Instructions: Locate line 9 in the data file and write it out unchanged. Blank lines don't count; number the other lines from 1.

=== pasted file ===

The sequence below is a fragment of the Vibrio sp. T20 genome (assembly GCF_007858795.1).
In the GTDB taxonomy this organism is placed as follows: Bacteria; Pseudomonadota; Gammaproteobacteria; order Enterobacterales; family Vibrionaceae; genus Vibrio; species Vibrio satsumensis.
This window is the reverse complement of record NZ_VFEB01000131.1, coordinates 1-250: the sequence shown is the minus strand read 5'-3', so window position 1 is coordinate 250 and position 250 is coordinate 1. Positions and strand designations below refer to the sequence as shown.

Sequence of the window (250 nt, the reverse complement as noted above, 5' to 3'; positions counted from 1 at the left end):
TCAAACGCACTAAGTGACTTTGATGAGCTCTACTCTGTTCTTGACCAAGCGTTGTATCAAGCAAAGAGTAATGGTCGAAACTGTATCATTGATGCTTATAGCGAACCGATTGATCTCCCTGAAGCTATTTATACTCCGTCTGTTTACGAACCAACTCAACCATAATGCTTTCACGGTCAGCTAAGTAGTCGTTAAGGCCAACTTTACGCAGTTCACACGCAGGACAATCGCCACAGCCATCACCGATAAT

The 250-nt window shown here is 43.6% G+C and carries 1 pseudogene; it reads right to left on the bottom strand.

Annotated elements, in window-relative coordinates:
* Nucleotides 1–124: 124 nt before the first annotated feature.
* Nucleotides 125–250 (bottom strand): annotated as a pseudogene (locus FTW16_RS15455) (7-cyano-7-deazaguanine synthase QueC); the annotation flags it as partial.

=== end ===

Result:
* Nucleotides 125–250 (bottom strand): annotated as a pseudogene (locus FTW16_RS15455) (7-cyano-7-deazaguanine synthase QueC); the annotation flags it as partial.